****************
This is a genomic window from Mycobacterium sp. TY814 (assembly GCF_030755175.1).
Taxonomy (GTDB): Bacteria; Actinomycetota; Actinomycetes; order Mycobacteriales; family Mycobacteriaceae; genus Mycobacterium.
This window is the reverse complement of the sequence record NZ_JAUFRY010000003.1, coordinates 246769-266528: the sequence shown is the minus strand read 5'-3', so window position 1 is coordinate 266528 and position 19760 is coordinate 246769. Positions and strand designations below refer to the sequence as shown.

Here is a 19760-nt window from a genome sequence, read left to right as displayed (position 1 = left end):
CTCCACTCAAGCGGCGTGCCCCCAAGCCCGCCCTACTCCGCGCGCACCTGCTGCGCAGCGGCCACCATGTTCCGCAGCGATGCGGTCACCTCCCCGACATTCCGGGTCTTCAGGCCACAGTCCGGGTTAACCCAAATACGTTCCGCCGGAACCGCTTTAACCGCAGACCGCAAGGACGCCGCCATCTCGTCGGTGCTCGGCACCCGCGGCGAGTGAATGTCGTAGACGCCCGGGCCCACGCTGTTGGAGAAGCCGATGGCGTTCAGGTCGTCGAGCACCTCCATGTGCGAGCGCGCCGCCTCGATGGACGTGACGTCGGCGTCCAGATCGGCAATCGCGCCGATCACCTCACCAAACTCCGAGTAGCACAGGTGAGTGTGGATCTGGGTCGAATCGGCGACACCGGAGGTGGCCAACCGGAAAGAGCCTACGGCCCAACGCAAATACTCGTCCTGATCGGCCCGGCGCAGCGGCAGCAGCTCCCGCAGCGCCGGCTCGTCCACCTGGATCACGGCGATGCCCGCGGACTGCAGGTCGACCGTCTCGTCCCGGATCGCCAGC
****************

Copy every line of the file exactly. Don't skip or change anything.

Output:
This is a genomic window from Mycobacterium sp. TY814 (assembly GCF_030755175.1).
Taxonomy (GTDB): Bacteria; Actinomycetota; Actinomycetes; order Mycobacteriales; family Mycobacteriaceae; genus Mycobacterium.
This window is the reverse complement of the sequence record NZ_JAUFRY010000003.1, coordinates 246769-266528: the sequence shown is the minus strand read 5'-3', so window position 1 is coordinate 266528 and position 19760 is coordinate 246769. Positions and strand designations below refer to the sequence as shown.

Here is a 19760-nt window from a genome sequence, read left to right as displayed (position 1 = left end):
CTCCACTCAAGCGGCGTGCCCCCAAGCCCGCCCTACTCCGCGCGCACCTGCTGCGCAGCGGCCACCATGTTCCGCAGCGATGCGGTCACCTCCCCGACATTCCGGGTCTTCAGGCCACAGTCCGGGTTAACCCAAATACGTTCCGCCGGAACCGCTTTAACCGCAGACCGCAAGGACGCCGCCATCTCGTCGGTGCTCGGCACCCGCGGCGAGTGAATGTCGTAGACGCCCGGGCCCACGCTGTTGGAGAAGCCGATGGCGTTCAGGTCGTCGAGCACCTCCATGTGCGAGCGCGCCGCCTCGATGGACGTGACGTCGGCGTCCAGATCGGCAATCGCGCCGATCACCTCACCAAACTCCGAGTAGCACAGGTGAGTGTGGATCTGGGTCGAATCGGCGACACCGGAGGTGGCCAACCGGAAAGAGCCTACGGCCCAACGCAAATACTCGTCCTGATCGGCCCGGCGCAGCGGCAGCAGCTCCCGCAGCGCCGGCTCGTCCACCTGGATCACGGCGATGCCCGCGGACTGCAGGTCGACCGTCTCGTCCCGGATCGCCAGC